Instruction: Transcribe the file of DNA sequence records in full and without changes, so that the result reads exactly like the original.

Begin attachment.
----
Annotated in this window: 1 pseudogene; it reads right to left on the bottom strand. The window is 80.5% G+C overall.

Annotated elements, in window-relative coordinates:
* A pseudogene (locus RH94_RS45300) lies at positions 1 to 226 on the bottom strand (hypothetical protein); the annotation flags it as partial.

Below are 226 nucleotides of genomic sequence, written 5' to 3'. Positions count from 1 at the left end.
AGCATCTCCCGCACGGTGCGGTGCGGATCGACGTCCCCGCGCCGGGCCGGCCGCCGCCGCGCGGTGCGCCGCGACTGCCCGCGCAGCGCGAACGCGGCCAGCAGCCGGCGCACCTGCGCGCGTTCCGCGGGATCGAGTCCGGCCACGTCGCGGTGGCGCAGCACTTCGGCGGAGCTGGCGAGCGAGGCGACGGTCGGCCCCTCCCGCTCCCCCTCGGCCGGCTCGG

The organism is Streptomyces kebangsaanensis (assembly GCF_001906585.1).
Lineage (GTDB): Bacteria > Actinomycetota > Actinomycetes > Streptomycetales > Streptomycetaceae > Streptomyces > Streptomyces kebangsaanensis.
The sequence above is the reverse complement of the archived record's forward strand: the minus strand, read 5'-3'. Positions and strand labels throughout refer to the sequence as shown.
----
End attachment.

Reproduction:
Annotated in this window: 1 pseudogene; it reads right to left on the bottom strand. The window is 80.5% G+C overall.

Annotated elements, in window-relative coordinates:
* A pseudogene (locus RH94_RS45300) lies at positions 1 to 226 on the bottom strand (hypothetical protein); the annotation flags it as partial.

Below are 226 nucleotides of genomic sequence, written 5' to 3'. Positions count from 1 at the left end.
AGCATCTCCCGCACGGTGCGGTGCGGATCGACGTCCCCGCGCCGGGCCGGCCGCCGCCGCGCGGTGCGCCGCGACTGCCCGCGCAGCGCGAACGCGGCCAGCAGCCGGCGCACCTGCGCGCGTTCCGCGGGATCGAGTCCGGCCACGTCGCGGTGGCGCAGCACTTCGGCGGAGCTGGCGAGCGAGGCGACGGTCGGCCCCTCCCGCTCCCCCTCGGCCGGCTCGG

The organism is Streptomyces kebangsaanensis (assembly GCF_001906585.1).
Lineage (GTDB): Bacteria > Actinomycetota > Actinomycetes > Streptomycetales > Streptomycetaceae > Streptomyces > Streptomyces kebangsaanensis.
The sequence above is the reverse complement of the archived record's forward strand: the minus strand, read 5'-3'. Positions and strand labels throughout refer to the sequence as shown.